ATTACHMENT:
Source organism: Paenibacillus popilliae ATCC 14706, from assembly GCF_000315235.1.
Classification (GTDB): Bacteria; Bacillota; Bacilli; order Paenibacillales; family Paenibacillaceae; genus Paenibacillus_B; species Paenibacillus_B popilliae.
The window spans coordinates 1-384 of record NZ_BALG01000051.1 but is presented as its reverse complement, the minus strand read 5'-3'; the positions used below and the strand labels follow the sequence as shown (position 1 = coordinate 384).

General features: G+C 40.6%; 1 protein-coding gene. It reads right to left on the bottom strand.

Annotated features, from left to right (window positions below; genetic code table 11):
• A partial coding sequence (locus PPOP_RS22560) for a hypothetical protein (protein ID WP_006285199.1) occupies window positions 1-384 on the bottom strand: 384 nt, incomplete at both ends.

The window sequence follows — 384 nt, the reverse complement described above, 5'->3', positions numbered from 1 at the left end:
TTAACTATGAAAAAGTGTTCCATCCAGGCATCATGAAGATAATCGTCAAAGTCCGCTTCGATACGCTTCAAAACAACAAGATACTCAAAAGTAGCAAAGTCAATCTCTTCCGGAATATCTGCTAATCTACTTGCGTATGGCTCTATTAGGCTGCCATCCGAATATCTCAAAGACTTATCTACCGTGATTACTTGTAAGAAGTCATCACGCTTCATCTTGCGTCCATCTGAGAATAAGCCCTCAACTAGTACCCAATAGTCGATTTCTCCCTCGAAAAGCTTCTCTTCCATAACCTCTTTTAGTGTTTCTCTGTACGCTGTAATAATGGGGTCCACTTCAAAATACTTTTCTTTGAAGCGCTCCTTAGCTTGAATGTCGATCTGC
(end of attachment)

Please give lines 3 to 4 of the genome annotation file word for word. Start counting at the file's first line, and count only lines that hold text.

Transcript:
The window spans coordinates 1-384 of record NZ_BALG01000051.1 but is presented as its reverse complement, the minus strand read 5'-3'; the positions used below and the strand labels follow the sequence as shown (position 1 = coordinate 384).

General features: G+C 40.6%; 1 protein-coding gene. It reads right to left on the bottom strand.